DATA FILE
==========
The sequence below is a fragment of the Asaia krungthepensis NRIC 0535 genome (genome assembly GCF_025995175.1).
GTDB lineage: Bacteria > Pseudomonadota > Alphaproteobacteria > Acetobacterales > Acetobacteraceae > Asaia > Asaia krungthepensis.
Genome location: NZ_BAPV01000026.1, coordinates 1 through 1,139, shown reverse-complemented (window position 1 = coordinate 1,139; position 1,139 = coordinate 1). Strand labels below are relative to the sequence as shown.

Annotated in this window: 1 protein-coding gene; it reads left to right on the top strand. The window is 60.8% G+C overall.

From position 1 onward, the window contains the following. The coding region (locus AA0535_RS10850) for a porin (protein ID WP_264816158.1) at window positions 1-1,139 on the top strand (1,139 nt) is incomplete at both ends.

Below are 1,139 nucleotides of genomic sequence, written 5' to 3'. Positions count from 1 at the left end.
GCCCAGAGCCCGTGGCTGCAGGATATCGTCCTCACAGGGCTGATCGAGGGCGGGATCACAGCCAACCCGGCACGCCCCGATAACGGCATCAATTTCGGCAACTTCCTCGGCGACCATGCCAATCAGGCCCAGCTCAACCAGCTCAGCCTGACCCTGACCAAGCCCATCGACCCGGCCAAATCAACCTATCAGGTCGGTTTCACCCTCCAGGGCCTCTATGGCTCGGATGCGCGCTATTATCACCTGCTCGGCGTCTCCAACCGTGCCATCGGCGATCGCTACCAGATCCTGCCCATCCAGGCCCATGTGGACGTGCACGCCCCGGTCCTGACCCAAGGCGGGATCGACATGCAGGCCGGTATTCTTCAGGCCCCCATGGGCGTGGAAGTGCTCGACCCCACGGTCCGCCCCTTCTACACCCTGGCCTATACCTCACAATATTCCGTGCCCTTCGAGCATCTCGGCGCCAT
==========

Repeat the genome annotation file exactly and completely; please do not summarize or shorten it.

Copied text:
The sequence below is a fragment of the Asaia krungthepensis NRIC 0535 genome (genome assembly GCF_025995175.1).
GTDB lineage: Bacteria > Pseudomonadota > Alphaproteobacteria > Acetobacterales > Acetobacteraceae > Asaia > Asaia krungthepensis.
Genome location: NZ_BAPV01000026.1, coordinates 1 through 1,139, shown reverse-complemented (window position 1 = coordinate 1,139; position 1,139 = coordinate 1). Strand labels below are relative to the sequence as shown.

Annotated in this window: 1 protein-coding gene; it reads left to right on the top strand. The window is 60.8% G+C overall.

From position 1 onward, the window contains the following. The coding region (locus AA0535_RS10850) for a porin (protein ID WP_264816158.1) at window positions 1-1,139 on the top strand (1,139 nt) is incomplete at both ends.

Below are 1,139 nucleotides of genomic sequence, written 5' to 3'. Positions count from 1 at the left end.
GCCCAGAGCCCGTGGCTGCAGGATATCGTCCTCACAGGGCTGATCGAGGGCGGGATCACAGCCAACCCGGCACGCCCCGATAACGGCATCAATTTCGGCAACTTCCTCGGCGACCATGCCAATCAGGCCCAGCTCAACCAGCTCAGCCTGACCCTGACCAAGCCCATCGACCCGGCCAAATCAACCTATCAGGTCGGTTTCACCCTCCAGGGCCTCTATGGCTCGGATGCGCGCTATTATCACCTGCTCGGCGTCTCCAACCGTGCCATCGGCGATCGCTACCAGATCCTGCCCATCCAGGCCCATGTGGACGTGCACGCCCCGGTCCTGACCCAAGGCGGGATCGACATGCAGGCCGGTATTCTTCAGGCCCCCATGGGCGTGGAAGTGCTCGACCCCACGGTCCGCCCCTTCTACACCCTGGCCTATACCTCACAATATTCCGTGCCCTTCGAGCATCTCGGCGCCAT